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What Katy Read: Susan Coolidge and the Image of the Victorian Child In March of 1863, the British periodical Chambers's Journal of Popular Literature ran a lead article explaining the role of children in the modern world: "It is a bad world, we say, this world of men: full of evils of all sorts and sizes; overrun with selfishness and its prolific brood," the anonymous writer observed. "Still, here are children in it" (177). And children, it seems, are the unacknowledged moral legislators of the world, for they "exert an influence with respect to the work of men, the importance of which can hardly be exaggerated" (178). This influence permeates best-selling British and American children's literature in the third quarter of the nineteenth century; from Maria Louisa Charlesworth's Ministering Children in 1854 to Frances Hodgson Burnett's Little Lord Fauntleroy in 1885, novels and nonfiction commentary alike present an image of the child as savior. The typical child heroes or heroines of this genre, like Hesba Stretton' Jessica in Jessica's First Prayer (1867), are notable for two experiences. The first is their conversion of those about them to a state of nearly childlike innocence and virtue; as one adult explains to the local minister in Stretton 's tract, Jessica's religious questions "have gone quicker and deeper down to my conscience than all your sermons" (88-89). The second is the life-threatening illness they undergo, setting them apart from more robust humanity and rendering their ethical pronouncements doubly precious to their families and friends; in Louisa May Alcott' s Jack and Jill (1880), for instance, Jill's sledding accident not only improves her own character but those of everyone around her, as she becomes "a sort of missionary without knowing it" (194). Susan Coolidge' s 1872 novel What Katy Did plays on this image of the child, simultaneously dismissing and affirming the lessons children may learn through fiction. Its heroine is reminiscent of Alcott's Jo March, who saw the light of print some four years before Katy was published; like Jo, Katy is initially careless, clumsy, hoydenish, and infinitely well meaning, and like Jo she is addicted to reading in all its forms. But Jo is consistently denied the glamorous "heroine" roles fiction offers to girls (Amy gets the fairy-tale marriage, Beth the tractlike holy death). In contrast, Katy is permitted to enter into the fellowship of fictional angels--once she learns how to "read" life with the proper discrimination. Before her reformation, Katy' s definition of a heroine focuses on novelistic plot and description rather than on character. Her daydreams concern a future in which she would be beautiful and beloved, and amiable as an angel. A great deal was to happen to Katy before that time came. Her eyes, which were black, were to turn blue; her nose was to lengthen and straighten, and her mouth, quite too large at present to suit the part of a heroine, was to be made over into a sort of rosy button. (15) 217 In this scenario, plainly the love Katy is to attract (and, in turn, her amiability) depend on the perfect conformity of her appearance to that of the heroine of magazine illustrations. Later she comments on the "something grand" she means "to jio_" in her role: "Perhaps ... it will be rowing out in boats, and saving peoples' lives, like that girl in the book. Or perhaps I shall go and nurse in the hospital, like Miss Nightingale. Or else I'll head a crusade and ride on a white horse, with armour and a helmet on my head and carry a sacred flag" (23). Being a heroine, whether one is Grace Darling, Florence Nightingale, or Joan of Arc, involves action and drama; above all, it takes place outside the home. As both these examples show, of course, Katy is aware that heroines must be virtuous. But her reading of virtue, too, is exterior rather than interior; she has absorbed the letter but not the spirit of religion. Her editing of a family religious newspaper entitled The Sunday Visitor exemplifies the problem with her approach to goodness: The reading part began...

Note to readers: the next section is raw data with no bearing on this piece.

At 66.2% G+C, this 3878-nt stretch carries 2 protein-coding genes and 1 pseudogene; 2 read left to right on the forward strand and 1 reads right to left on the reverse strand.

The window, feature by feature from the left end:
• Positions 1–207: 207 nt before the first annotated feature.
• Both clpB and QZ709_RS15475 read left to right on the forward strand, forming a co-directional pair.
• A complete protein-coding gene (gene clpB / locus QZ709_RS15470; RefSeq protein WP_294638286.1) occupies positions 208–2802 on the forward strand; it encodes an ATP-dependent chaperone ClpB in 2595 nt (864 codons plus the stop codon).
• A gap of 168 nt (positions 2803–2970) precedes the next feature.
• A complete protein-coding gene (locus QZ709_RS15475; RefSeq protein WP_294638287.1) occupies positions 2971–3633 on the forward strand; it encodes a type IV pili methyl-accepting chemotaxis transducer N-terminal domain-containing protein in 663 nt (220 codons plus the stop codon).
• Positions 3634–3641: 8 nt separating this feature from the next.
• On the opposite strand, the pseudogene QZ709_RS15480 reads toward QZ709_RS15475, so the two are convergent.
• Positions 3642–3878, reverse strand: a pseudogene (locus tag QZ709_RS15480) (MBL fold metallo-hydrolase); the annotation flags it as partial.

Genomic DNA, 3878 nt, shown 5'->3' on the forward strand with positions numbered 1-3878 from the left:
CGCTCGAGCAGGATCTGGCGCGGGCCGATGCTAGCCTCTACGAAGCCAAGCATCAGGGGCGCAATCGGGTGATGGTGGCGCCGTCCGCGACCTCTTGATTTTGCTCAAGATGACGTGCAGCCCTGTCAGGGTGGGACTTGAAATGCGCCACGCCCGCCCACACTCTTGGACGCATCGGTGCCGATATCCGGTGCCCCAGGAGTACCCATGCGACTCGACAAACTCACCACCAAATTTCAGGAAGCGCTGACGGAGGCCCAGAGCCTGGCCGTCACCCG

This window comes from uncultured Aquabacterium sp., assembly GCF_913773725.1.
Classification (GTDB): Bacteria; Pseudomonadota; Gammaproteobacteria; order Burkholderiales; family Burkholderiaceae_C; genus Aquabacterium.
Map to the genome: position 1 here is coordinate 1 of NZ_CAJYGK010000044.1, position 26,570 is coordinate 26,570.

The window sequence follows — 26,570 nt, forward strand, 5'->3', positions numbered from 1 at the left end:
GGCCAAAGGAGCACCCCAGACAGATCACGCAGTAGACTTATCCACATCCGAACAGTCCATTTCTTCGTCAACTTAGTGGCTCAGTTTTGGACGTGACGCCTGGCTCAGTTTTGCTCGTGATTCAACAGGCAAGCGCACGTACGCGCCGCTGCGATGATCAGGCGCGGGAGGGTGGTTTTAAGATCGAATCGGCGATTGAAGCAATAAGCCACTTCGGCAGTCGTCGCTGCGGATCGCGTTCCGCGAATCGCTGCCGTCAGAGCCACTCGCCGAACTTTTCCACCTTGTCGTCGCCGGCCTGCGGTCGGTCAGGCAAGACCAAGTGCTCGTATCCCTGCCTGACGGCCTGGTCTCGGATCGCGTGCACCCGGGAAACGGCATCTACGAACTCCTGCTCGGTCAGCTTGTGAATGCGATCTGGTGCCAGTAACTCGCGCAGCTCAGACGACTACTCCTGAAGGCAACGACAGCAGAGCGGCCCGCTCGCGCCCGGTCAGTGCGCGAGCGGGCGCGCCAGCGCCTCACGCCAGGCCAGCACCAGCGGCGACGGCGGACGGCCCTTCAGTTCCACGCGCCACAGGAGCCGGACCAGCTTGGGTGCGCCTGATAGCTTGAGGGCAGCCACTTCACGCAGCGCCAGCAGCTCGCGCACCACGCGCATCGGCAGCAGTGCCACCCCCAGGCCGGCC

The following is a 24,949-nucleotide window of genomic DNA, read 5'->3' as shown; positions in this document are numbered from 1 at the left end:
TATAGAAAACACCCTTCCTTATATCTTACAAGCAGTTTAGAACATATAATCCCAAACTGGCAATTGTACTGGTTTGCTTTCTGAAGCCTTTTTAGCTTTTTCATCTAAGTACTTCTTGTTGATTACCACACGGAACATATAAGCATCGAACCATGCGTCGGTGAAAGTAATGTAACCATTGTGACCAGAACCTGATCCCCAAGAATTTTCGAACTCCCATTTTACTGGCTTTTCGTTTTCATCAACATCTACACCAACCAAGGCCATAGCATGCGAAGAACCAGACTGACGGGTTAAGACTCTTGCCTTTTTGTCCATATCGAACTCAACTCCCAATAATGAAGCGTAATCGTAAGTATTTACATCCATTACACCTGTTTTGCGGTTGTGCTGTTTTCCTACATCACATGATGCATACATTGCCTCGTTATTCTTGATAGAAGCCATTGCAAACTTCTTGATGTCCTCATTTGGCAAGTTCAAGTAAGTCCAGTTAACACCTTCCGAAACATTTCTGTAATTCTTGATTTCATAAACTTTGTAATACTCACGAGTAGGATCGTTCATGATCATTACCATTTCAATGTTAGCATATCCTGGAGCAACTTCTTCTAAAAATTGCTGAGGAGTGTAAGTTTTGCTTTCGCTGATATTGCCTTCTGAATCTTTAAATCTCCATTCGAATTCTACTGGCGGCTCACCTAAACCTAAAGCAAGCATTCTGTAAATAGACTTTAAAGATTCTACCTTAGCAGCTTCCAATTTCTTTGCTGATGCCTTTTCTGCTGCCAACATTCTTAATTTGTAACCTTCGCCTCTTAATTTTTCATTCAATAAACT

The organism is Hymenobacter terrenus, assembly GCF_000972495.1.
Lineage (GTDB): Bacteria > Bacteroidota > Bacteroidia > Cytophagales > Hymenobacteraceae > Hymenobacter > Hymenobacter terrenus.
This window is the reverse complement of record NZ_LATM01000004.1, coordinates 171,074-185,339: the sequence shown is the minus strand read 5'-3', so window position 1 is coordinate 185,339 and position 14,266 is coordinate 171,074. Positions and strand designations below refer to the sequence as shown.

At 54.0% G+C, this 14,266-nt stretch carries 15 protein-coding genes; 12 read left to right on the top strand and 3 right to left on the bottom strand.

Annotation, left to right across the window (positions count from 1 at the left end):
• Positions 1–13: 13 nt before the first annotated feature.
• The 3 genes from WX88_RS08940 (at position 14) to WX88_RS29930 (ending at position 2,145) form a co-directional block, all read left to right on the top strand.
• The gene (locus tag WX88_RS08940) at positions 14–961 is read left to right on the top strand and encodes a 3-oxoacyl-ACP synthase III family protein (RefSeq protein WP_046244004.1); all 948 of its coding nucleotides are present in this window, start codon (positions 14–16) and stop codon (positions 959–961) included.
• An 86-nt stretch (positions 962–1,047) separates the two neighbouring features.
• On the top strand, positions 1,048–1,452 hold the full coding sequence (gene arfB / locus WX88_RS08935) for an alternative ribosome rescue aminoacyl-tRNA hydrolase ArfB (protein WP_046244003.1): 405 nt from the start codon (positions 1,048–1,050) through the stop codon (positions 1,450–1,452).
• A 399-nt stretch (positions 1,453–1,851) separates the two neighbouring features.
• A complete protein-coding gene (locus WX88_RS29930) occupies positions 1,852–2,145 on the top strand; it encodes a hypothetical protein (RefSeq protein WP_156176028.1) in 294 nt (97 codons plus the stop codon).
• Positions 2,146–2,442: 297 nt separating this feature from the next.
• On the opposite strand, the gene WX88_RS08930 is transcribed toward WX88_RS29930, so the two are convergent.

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pp. 217-222
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